So you want to learn more Japanese. I'm so proud of you!

The best resources are at the top of each section.

Dictionaries Kanji Grammar Beginner's Lessons Advanced Lessons Odds and Sundries

For Otaku Only

So where do I begin... learning Japanese? learning to read Japanese? learning otaku Japanese?


The state of Japanese-English dictionaries is a sad and sorry one indeed. The kanji dictionaries are excellent--but they don't list words which are written in kana. The dictionaries which list words in both kanji and kana tend to be geared toward beginners. And neither of these have much in the way of slang.

Into this void comes the Japanese <-> English Dictionary Server, an online database with kanji, kana, slang, names, technical jargon, and about eighty different ways to show the results. (This is important if your computer isn't set up to display Japanese.) The dictionary even includes idiomatic phrases, though they're run together with no spaces between the words (so hotoke no kao mo sando, "to try the patience of a saint," appears as "hotokenokaomosando"). And to gild the lily, the site loads quickly and is rarely down.

A few of the definitions in the Japanese <-> English Dictionary Server are a little eccentric, which brings up another point: No matter what resource you use, cross-check it with another. Japanese is enough unlike English that dictionaries contradict one another all the time. Often it's a matter of the tone or feel of the word, and each reference takes a different slant. Cross-checking will keep you from making some truly embarrassing mistakes.

These are some other good dictionaries:

Random House's Japanese-English English-Japanese Dictionary by Seigo Nakao. One of the best kanji-and-kana dictionaries out there.

The Living Language Common Usage Dictionary. Surprisingly in-depth for a small dictionary. Using this and the Random House Japanese-English English-Japanese Dictionary will get you just about any common or semi-common word you'll need. It often has a different take on words than the Random House dictionary, so cross-check them frequently.

A few simple online dictionaries:


The Japanese <-> English Dictionary Server has a searchable Kanji database of over 6000 kanji.

Dom's Kanji Tattoo Archive is, as it says, a guide to Japanese symbols and characters and their meaning, intended for people using them for tattoos. (You can also use it to read those kanji-emblazoned baseball caps I see nowadays. Some of you are walking around with black caps embroidered with a funky, complicated red kanji which would make you look much cooler if it didn't mean "leg." Don't lie to me, I saw you at Mardi Gras.)

The Kanji SITE

Kanji & Kana: A Handbook of the Japanese Writing System, by Hadamitzky and Spahn, is an excellent learning guide and a good resource for looking up kanji in the absence of anything else.

All of the major Japanese-textbook publishers (Kodansha, Tuttle, et al) have put out decent kanji dictionaries. I haven't used any of these, so I couldn't say which is best. They all have fans.


Essential Japanese Grammar, by Everett F. Bleiler, published by Dover, is an excellent whirlwind tour of basic Japanese grammar.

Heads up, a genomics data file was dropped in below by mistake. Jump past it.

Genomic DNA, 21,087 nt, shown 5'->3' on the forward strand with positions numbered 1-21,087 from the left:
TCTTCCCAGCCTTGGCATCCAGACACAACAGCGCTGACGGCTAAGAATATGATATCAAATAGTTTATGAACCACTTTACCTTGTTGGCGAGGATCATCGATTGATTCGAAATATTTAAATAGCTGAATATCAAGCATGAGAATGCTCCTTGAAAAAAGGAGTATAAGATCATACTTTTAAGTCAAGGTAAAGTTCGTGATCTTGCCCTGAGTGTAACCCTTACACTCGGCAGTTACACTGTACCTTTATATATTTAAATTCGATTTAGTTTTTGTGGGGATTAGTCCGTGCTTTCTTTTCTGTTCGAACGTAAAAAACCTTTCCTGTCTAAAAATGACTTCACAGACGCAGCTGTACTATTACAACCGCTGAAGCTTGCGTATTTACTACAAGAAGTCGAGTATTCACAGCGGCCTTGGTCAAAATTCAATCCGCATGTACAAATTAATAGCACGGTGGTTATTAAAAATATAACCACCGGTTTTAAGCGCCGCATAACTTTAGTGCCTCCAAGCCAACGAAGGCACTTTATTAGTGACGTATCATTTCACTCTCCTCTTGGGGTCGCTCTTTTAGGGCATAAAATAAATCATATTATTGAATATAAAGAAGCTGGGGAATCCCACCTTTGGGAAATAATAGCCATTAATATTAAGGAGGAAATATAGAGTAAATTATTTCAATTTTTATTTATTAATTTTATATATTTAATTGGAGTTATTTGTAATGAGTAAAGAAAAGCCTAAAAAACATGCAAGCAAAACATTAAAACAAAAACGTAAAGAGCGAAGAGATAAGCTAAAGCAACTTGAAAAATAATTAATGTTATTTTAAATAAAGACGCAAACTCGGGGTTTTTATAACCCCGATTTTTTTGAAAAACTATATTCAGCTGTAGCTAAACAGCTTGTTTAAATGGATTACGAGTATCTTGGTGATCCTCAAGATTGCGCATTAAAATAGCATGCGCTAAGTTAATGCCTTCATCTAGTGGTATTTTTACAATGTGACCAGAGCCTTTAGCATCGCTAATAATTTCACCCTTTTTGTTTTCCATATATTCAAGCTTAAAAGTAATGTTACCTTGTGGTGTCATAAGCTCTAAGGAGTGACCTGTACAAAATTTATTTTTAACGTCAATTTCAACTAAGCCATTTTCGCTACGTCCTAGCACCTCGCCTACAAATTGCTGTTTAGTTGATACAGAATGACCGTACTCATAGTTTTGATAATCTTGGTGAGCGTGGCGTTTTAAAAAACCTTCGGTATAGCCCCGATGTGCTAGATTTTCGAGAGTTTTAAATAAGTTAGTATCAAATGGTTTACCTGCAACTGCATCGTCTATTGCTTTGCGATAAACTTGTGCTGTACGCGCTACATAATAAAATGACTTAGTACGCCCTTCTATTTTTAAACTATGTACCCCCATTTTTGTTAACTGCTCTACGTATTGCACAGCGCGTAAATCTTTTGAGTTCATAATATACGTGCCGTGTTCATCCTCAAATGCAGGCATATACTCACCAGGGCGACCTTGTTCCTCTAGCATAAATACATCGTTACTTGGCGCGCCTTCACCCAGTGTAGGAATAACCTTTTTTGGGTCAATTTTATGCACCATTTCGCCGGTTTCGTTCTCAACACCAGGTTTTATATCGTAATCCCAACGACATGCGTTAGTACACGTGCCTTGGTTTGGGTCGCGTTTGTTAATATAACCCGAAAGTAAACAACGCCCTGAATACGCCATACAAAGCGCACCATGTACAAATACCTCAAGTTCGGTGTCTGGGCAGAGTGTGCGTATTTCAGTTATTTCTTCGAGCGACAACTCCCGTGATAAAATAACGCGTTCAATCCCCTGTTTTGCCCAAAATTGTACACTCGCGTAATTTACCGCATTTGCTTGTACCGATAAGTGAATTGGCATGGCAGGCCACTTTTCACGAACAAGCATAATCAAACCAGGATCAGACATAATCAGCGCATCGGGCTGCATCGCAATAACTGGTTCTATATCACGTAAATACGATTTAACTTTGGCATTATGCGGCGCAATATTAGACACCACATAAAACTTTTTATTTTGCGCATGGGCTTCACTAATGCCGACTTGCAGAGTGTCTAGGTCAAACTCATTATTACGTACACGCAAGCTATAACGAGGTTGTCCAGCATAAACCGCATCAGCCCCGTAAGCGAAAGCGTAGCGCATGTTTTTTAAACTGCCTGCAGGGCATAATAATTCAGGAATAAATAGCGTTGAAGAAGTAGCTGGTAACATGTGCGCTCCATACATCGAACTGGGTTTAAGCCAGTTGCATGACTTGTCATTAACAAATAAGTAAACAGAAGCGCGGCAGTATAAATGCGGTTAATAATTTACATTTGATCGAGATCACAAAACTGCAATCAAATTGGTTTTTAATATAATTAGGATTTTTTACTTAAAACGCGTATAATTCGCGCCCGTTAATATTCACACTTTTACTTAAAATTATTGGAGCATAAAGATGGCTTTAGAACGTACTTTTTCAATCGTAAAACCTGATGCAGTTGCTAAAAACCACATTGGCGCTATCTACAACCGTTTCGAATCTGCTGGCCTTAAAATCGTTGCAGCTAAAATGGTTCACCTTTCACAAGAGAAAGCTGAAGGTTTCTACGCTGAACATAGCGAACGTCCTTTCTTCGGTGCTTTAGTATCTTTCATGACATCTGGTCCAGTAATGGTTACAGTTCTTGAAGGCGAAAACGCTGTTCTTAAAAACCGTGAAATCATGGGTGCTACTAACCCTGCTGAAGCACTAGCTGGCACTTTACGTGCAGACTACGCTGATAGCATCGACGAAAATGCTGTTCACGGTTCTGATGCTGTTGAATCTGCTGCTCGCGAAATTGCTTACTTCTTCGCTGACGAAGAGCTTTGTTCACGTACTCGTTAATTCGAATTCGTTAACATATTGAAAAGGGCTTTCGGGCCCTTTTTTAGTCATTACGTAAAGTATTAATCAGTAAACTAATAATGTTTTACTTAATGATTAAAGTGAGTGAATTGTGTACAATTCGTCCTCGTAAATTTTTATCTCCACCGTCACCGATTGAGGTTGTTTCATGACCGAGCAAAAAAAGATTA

Japanese Verbs and Essentials of Grammar by Rita L. Lampkin, published by Passport Books, has an extensive section on... well, damn near everything. But the main strength of this book is the section on verb and adjective endings, in which Lampkin systematically explains not only the basic endings, but the more advanced endings which most books touch on only in passing. Extremely useful for translating.

The Quick and Dirty Guide to Japanese, by Tad Perry, is a fast-and-furious walkthrough of Japanese.

All About Particles explains not only grammatical particles, but sentence endings as well.

Beginner's Lessons

There are a number of teach-yourself-Japanese courses on the market, most notably Japanese for Busy People.

Tumbleweed's Resources for Learning Japanese has everything from beginner's tricks for learning Japanese to grammar articles for intermediate students. The links are excellent but partly defunct.

Easy Web Japanese is a set of very basic exercises and culture notes.

Intermediate Lessons

Tumbleweed's Resources for Learning Japanese has everything from beginner's tricks for learning Japanese to grammar articles for intermediate students. The links are excellent but partly defunct.

Advanced Lessons

Odds and Sundries

Kinki Japanese: The Dialects and Culture of the Kansai Region by Palter and Horiuchi, published by Tuttle.

Japanese Street Slang by Peter Constantine, published by Tengu Books, is the only Japanese slang reference published in English, apart from several other books which Constantine based on this one. Some reviewers panned it as vulgar, filthy, and—most damning—outdated, but it's what there is.

Minimum Essential Politeness by Agnes M. Niyekawa, published by Kodansha, is a guide to ultrapolite Japanese. (It's actually called respect language or keigo.)

For Otaku Only

Yuu Yuu Hakusho Doujinshis in English has a fabulous dictionary of anime words and Japanese sound effects. YYH Dj's in English is a yaoi (male-male) site, so be prepared to be sidetracked.

Japanese for Anime Lovers - words, phrases, and simple grammar, taught with quotes from Magic Knights Rayearth.

The 100 Most Essential Words in Anime - This list explains the connotations of (well over 100) words as well as their basic meanings.

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used mainly by men